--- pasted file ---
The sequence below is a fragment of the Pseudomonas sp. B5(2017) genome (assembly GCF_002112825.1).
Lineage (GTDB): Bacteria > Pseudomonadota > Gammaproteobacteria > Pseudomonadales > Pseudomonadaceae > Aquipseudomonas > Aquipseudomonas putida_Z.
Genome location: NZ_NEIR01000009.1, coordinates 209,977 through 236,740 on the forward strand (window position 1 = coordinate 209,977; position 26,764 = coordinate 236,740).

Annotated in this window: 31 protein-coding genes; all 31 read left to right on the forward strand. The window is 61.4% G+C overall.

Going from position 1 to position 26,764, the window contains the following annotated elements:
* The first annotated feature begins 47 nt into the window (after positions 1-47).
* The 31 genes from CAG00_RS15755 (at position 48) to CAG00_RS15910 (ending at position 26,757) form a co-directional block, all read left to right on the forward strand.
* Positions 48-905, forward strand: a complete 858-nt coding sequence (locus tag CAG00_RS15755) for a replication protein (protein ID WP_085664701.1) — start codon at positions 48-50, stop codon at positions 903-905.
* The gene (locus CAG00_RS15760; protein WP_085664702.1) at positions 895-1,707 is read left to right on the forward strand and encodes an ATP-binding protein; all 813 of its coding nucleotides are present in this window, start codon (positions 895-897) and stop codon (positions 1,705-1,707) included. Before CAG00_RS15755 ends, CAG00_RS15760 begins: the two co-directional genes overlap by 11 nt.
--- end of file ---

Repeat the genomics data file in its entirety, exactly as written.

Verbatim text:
The sequence below is a fragment of the Pseudomonas sp. B5(2017) genome (assembly GCF_002112825.1).
Lineage (GTDB): Bacteria > Pseudomonadota > Gammaproteobacteria > Pseudomonadales > Pseudomonadaceae > Aquipseudomonas > Aquipseudomonas putida_Z.
Genome location: NZ_NEIR01000009.1, coordinates 209,977 through 236,740 on the forward strand (window position 1 = coordinate 209,977; position 26,764 = coordinate 236,740).

Annotated in this window: 31 protein-coding genes; all 31 read left to right on the forward strand. The window is 61.4% G+C overall.

Going from position 1 to position 26,764, the window contains the following annotated elements:
* The first annotated feature begins 47 nt into the window (after positions 1-47).
* The 31 genes from CAG00_RS15755 (at position 48) to CAG00_RS15910 (ending at position 26,757) form a co-directional block, all read left to right on the forward strand.
* Positions 48-905, forward strand: a complete 858-nt coding sequence (locus tag CAG00_RS15755) for a replication protein (protein ID WP_085664701.1) — start codon at positions 48-50, stop codon at positions 903-905.
* The gene (locus CAG00_RS15760; protein WP_085664702.1) at positions 895-1,707 is read left to right on the forward strand and encodes an ATP-binding protein; all 813 of its coding nucleotides are present in this window, start codon (positions 895-897) and stop codon (positions 1,705-1,707) included. Before CAG00_RS15755 ends, CAG00_RS15760 begins: the two co-directional genes overlap by 11 nt.